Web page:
Fascinating contradictions emerge from the tale. First, the United States in the aftermath of the Revolution appears almost agnostic in religion, with the promise of complete liberty of belief taken with great seriousness. The center of Evangelical zeal was to be found in New England, where a phenomenon known as the New Divinity flourished. Notwithstanding the early Republic's commitment to religious pluralism, Evangelicals at the time were haunted by what they perceived as the moral and theological dangers of their competitors. Hinduism and Islam were too remote to pose a threat, and Jews they simply disregarded, but Roman Catholicism (disparaged as the "Mystery Babylon"), as well as Unitarianism (which denied the divinity of Jesus), deism (which rejected Scripture), and other divergent interpretations of Protestant faith seemed to Evangelicals a perpetual challenge.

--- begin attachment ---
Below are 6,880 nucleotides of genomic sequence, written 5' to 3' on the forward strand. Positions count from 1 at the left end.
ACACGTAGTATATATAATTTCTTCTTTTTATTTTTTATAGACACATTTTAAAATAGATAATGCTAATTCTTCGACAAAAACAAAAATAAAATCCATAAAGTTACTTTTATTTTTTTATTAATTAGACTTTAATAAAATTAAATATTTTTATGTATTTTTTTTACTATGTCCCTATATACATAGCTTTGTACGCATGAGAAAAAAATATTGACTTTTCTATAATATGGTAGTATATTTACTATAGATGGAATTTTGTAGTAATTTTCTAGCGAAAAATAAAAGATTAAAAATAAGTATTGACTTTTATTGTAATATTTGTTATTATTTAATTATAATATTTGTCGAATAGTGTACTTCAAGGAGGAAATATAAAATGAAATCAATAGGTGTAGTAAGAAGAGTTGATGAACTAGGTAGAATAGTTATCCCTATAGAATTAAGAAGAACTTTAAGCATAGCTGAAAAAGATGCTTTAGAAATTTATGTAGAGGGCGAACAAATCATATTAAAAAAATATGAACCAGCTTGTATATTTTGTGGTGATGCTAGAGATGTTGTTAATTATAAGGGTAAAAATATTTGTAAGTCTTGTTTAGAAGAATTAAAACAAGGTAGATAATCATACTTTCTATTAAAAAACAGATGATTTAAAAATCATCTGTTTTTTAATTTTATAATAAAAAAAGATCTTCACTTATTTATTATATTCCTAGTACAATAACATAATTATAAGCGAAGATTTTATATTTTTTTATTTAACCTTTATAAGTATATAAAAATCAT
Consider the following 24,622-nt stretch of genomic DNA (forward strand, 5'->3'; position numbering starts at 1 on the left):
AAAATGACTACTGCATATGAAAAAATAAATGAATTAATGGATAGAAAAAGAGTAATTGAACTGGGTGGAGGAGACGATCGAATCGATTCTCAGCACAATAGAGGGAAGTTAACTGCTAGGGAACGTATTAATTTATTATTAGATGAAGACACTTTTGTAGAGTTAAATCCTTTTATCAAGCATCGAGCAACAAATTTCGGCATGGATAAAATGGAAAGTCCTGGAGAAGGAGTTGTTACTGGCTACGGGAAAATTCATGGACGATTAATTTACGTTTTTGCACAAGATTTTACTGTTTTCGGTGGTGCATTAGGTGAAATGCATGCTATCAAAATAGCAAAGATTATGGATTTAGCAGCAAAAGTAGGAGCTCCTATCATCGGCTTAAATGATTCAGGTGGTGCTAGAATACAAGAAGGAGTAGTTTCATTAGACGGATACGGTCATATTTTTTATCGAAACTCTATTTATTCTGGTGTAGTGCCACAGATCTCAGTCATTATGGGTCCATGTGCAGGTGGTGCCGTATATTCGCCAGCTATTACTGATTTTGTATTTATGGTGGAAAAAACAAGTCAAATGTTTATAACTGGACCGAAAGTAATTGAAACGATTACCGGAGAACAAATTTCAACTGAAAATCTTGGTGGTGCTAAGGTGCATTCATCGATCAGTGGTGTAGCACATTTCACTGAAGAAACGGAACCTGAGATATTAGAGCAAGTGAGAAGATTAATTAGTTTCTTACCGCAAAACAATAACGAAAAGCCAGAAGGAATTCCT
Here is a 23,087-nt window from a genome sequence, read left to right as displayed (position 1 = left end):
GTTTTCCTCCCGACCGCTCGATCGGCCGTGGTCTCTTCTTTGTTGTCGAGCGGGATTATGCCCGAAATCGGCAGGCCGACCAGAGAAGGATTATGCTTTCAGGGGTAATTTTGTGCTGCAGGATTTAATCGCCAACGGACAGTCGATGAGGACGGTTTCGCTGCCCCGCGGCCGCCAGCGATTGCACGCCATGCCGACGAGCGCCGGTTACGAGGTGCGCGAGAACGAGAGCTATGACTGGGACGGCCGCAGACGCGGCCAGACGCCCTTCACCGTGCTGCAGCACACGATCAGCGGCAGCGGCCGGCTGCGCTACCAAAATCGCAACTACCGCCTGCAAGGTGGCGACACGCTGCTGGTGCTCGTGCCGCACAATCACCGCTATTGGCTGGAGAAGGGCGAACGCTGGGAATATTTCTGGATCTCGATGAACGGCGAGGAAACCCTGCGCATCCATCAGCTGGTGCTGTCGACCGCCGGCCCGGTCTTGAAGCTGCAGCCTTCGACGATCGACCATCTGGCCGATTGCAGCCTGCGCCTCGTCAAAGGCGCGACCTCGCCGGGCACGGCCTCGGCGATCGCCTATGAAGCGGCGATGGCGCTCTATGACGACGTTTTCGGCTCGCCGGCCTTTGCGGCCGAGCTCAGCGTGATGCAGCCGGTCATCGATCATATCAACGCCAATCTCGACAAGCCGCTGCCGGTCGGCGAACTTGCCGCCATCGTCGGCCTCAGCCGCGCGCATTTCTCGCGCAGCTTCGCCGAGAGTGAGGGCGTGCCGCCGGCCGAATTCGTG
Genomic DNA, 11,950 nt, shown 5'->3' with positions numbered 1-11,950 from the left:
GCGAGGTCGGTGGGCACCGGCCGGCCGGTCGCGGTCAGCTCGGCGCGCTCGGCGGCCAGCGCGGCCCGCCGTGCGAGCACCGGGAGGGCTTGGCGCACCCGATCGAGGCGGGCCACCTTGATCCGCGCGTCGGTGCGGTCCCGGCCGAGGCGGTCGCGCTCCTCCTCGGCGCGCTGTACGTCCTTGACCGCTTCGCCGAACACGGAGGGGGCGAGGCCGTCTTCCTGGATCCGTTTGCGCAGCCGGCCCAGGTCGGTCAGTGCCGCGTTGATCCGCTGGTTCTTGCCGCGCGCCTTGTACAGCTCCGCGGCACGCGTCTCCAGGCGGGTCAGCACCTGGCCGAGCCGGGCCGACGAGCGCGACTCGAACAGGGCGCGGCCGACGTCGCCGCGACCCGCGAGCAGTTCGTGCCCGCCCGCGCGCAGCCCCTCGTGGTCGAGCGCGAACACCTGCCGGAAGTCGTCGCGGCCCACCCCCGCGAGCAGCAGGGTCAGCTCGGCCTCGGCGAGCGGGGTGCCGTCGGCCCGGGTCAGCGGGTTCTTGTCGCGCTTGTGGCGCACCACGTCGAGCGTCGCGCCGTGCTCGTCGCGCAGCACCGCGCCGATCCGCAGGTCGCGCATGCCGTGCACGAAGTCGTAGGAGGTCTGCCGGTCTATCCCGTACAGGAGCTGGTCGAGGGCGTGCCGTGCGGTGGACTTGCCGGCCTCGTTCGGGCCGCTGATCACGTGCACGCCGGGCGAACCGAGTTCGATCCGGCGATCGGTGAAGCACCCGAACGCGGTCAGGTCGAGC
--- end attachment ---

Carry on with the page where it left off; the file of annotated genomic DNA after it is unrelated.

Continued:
Beginning almost two hundred years ago, Heyrman's chronicle is dense and includes considerable explanation before it reaches its core, which consists of the travels and observations of Fisk and Parsons in the Muslim East. This extensive scene-setting is probably necessary, in that much about our country in the post-Revolutionary period is unknown to Americans today. The American past is now as unfamiliar as the Muslim world was to Americans then. The extent of anti-Catholic animosity at that time is a shocking to recall. But it is equally amazing to find in these pages that some Protestants considered the rise of Wahhabi violence in Arabia—with its sacking of shrines at Mecca and Medina at the beginning of the 18th century, reported in the West—to be comparable to Protestantism in its hostility to alleged idolatry.